Important Changes in New York Criminal and Domestic Violence Law
Strangulation 1 is one of the most potentially lethal forms of intimate partner abuse. A frequently cited 2001 study found that 10% of violent deaths in the United States were attributable to strangulation and most victims were women. 2 In my previous direct practice experience, my clients commonly reported strangulation events as one of the many violent tactics used regularly by their abusers. Research also bears out what victims and legal practitioners already know – strangulation is, alarmingly, quite common in the domestic violence context. Studies indicate that 23% to 68% of female domestic violence victims experienced at least one strangulation-related incident from their abusive male partner during their lifetime. 3
As a power and control tactic, strangulation is tremendously effective for abusers. Victims may believe they are being killed and, as a result, feel deeply and justifiably terrified both during the incident and for a long time afterwards. As New York’s 2010 strangulation bill sponsors 4 poignantly noted in their justification:
Strangulation and these related offenses epitomize the power dynamic in most domestic violence cases. This is because these acts send a message to the victim that the batterer holds the power to take the victim’s life, with little effort, in a short period of time, and in a manner that may leave little evidence of an altercation.
The commonality and lethality associated with this behavior in the intimate partner abuse context requires that domestic violence attorneys understand and appreciate the nature of this crime and how to hold offenders accountable.
What Is Strangulation?
To better appreciate the dangers associated with strangulation, it is essential to understand some rudimentary human physiology. Strangulation is a type of asphyxiation “characterized by a closure of blood vessels and/or air passages of the neck as a result of external pressure.” 5 Ligature strangulation includes the use of any type of cord-like object, such as an electrical cord or purse strap. Manual strangulation may be done with hands, forearms (i.e. the “sleeper hold”), or even kneeling or standing on the victim’s neck or throat.
Research indicates that manual strangulation is the most common form of strangulation used in domestic violence cases. 6 The neck contains bones and cartilage that include the larynx, trachea, and the hyoid bone. 7 Carotid arteries in the sides of the neck are the major vessels in which oxygenated blood travels from the heart and lungs to the brain. 8 Blocking of the carotid artery with external pressure deprives the brain of oxygen. Jugular veins are the major vessels in the neck that transport deoxygenated blood from the brain back to the heart. 9 Blocking of the jugular vein prevents deoxygenated blood from exiting the brain. 10 Closing off the airways prevents a person from breathing. Any one, or a combination, of these events can result in unconsciousness. Notably:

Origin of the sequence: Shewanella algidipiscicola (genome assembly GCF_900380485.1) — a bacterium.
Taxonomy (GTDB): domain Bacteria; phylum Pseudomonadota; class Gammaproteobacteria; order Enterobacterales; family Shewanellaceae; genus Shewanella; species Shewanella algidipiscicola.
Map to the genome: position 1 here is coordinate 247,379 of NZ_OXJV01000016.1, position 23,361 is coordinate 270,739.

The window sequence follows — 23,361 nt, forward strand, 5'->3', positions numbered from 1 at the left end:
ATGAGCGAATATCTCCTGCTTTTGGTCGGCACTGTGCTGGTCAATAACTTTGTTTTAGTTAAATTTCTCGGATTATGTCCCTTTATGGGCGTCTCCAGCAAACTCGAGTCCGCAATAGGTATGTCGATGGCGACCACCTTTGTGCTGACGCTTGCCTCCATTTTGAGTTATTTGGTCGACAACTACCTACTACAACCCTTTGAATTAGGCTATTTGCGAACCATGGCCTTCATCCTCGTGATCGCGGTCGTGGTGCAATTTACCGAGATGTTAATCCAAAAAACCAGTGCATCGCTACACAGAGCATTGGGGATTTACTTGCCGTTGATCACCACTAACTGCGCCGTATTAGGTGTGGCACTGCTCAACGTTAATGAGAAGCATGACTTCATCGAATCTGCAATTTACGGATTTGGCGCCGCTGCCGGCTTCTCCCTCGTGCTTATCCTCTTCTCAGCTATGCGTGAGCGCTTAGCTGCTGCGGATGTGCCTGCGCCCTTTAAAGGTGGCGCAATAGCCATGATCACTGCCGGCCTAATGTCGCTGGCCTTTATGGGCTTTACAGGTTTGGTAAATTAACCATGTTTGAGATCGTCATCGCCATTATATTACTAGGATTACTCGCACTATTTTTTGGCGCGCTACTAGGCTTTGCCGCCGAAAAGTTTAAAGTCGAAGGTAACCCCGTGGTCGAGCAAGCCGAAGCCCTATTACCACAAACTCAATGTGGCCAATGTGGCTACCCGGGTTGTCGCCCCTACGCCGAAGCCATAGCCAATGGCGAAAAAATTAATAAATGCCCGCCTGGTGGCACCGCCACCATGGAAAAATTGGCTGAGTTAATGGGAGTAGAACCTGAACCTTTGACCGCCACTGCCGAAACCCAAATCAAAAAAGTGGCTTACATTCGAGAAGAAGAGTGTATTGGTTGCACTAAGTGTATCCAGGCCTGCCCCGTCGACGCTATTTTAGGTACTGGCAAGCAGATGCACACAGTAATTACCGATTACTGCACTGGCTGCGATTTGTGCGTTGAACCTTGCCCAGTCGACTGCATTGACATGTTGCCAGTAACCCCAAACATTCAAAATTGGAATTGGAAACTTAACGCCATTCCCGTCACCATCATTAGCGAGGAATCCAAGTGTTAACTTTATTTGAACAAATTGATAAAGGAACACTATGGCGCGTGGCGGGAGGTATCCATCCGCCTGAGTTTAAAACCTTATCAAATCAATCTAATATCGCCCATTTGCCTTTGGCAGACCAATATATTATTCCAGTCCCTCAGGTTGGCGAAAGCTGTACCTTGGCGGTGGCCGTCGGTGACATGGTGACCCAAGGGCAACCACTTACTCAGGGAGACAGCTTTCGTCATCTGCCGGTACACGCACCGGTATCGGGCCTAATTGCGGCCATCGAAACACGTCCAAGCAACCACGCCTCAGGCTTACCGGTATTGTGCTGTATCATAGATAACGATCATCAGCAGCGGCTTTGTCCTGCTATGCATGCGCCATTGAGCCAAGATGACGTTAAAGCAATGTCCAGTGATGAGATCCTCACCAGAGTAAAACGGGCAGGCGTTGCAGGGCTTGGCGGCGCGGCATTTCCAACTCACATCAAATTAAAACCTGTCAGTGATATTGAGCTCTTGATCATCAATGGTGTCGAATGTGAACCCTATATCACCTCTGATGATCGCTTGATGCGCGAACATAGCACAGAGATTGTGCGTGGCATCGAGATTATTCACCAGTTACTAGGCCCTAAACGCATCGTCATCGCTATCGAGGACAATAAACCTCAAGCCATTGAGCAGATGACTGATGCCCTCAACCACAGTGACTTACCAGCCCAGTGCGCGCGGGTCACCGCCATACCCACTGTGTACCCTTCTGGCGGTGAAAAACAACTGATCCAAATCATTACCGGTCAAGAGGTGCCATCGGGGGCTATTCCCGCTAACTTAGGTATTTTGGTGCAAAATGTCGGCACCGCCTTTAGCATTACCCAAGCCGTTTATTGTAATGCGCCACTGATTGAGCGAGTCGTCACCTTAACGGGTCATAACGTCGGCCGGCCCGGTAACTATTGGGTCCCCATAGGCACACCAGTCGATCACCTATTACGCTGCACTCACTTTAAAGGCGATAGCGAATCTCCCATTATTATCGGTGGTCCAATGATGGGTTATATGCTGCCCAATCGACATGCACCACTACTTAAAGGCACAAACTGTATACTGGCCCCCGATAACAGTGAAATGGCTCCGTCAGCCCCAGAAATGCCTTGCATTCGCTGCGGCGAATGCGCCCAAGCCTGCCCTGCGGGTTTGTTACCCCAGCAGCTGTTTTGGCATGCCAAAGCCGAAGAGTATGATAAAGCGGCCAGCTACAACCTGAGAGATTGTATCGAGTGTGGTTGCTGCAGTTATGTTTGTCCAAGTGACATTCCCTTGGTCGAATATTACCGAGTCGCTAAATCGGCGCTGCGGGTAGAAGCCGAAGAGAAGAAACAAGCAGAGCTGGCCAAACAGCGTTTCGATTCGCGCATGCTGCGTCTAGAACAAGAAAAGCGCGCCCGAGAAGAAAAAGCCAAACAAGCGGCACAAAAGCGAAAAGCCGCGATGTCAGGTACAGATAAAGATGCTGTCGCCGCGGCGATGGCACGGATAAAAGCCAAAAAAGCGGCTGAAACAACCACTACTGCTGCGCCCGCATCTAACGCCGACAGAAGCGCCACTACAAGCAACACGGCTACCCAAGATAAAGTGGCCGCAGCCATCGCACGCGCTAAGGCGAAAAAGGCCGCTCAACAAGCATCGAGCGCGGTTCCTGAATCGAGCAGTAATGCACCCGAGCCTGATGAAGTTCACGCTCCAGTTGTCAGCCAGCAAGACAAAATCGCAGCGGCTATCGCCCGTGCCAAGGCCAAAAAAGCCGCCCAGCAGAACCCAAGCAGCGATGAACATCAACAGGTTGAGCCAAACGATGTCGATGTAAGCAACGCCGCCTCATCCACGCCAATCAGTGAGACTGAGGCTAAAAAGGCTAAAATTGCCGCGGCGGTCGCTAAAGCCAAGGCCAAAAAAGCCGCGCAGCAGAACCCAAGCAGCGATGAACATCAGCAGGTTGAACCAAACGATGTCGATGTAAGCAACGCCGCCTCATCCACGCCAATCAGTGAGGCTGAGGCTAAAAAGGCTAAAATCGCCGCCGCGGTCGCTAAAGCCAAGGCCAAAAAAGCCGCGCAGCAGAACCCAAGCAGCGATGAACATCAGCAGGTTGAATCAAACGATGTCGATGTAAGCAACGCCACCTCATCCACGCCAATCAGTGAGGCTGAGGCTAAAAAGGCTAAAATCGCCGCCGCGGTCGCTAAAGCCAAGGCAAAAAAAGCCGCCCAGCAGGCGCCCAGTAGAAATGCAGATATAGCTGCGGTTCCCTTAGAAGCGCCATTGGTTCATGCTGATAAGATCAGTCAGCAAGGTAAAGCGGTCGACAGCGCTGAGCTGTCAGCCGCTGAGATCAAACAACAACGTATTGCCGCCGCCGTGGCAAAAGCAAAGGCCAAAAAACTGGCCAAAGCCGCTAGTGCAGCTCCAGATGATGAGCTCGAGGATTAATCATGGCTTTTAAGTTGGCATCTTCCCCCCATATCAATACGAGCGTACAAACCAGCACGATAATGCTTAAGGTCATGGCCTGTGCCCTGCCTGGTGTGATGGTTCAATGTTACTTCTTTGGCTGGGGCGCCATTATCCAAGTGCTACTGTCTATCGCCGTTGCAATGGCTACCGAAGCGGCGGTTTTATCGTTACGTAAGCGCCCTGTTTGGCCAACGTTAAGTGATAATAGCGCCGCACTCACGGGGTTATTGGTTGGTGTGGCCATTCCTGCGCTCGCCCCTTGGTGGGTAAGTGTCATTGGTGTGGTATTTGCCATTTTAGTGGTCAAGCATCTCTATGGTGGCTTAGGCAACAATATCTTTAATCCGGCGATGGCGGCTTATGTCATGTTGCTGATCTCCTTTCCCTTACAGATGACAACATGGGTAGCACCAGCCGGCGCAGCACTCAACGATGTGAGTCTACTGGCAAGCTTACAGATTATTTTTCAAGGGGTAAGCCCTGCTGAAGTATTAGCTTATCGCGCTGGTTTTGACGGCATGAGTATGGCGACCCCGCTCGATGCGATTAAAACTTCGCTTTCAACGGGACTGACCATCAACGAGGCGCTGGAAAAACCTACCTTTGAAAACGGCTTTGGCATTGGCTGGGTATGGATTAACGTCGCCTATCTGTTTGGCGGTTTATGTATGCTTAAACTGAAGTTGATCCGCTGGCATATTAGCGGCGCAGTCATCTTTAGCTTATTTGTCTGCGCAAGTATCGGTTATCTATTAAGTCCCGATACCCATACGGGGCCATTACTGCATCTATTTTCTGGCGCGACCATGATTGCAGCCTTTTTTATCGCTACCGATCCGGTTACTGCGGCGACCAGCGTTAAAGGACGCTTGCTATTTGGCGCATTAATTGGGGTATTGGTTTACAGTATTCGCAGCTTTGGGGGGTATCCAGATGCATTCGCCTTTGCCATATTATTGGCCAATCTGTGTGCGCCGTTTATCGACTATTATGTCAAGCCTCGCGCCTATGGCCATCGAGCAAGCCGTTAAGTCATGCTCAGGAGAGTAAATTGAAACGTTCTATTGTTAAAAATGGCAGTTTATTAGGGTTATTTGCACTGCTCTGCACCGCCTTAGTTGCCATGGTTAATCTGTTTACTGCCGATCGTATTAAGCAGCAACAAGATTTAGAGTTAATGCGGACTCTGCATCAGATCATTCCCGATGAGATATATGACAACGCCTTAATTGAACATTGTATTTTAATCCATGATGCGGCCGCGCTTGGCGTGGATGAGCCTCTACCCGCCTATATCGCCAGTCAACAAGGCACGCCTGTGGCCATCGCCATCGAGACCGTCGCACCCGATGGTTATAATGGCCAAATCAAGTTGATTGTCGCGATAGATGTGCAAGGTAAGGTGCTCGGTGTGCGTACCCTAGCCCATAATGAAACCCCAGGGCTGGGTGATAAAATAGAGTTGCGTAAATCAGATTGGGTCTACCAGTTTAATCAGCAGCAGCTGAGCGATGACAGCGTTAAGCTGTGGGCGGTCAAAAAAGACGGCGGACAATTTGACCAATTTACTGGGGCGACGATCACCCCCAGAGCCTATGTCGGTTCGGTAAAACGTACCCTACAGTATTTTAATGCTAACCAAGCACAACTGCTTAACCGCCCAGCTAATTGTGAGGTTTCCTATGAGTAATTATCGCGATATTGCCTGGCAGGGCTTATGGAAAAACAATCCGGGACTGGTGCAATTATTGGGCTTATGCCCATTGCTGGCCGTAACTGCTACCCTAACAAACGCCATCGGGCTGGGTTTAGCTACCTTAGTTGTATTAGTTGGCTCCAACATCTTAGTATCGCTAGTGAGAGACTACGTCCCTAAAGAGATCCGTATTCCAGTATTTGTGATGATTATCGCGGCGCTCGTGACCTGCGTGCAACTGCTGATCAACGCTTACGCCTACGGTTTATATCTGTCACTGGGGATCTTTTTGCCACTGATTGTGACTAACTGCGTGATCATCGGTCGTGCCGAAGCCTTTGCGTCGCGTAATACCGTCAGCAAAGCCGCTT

- Only eleven pounds or more of pressure applied to both a person’s carotid arteries for merely ten seconds can cause unconsciousness. 11
- To completely close off the trachea, approximately 33 pounds of pressure is required. 12
- If strangulation persists, brain death will occur in 4-5 minutes. 13
In addition to the horror of a strangulation attack, these crimes are also extremely physically painful for victims. Researchers report that the general clinical sequence of a victim who is being strangled is: severe pain, followed by unconsciousness, followed by brain death. 14
Evidence of Strangulation
Evidence of strangulation may include some of the below physical, neurological and psychological signs and symptoms and these may occur concurrently with or after an attack: 15
- Voice changes (hoarseness, raspy voice, or loss of voice)
- Swallowing changes (difficulty or pain)
- Breathing changes (difficulty or inability to breathe) 16
- Involuntary incontinence
- Mental status changes (sleep disturbance, amnesia, stress, restlessness or combativeness)
- Nausea or dizziness
- Scratches/fingernail marks, scrapes, and abrasions (from offender or defensive injuries)
- Redness, swelling, abrasions, or bruising on the neck
- Petechiae (tiny ruptured capillaries that look like red spots) on eyes, face or neck
- Ligature marks
- Broken/fractured bones or injured cartilage in the neck
- Lung damage, fluid in the lungs, or pneumonia
- Brain injury caused by lack of oxygen
- Vision or hearing changes
- Memory loss
Attorneys representing victims who have been strangled should direct their clients to obtain medical intervention following an incident to both evaluate the client’s potentially serious medical condition, as well as document injuries.
New York’s 2010 Strangulation Law
Until this year, New York did not have a specific crime that addressed strangulation, unlike several other states. Strangulation-type conduct was criminalized. However, despite both the commonality and well-known risk of fatality or serious injury associated with strangulation, victims and advocates reported that these events were often not vigorously prosecuted criminally or civilly for a variety of reasons:
- The bench, bar, law enforcement, and victim service providers often lacked good training about strangulation, the serious nature of injuries, and the grave risk of fatality involved with such brutal conduct.
- Some strangulation-related injuries may leave little visible physical evidence 17, often leading to non-prosecution or under-prosecution in the courts, under-investigation by law enforcement, lack of medical attention, and minimization by service providers, offenders, and victims.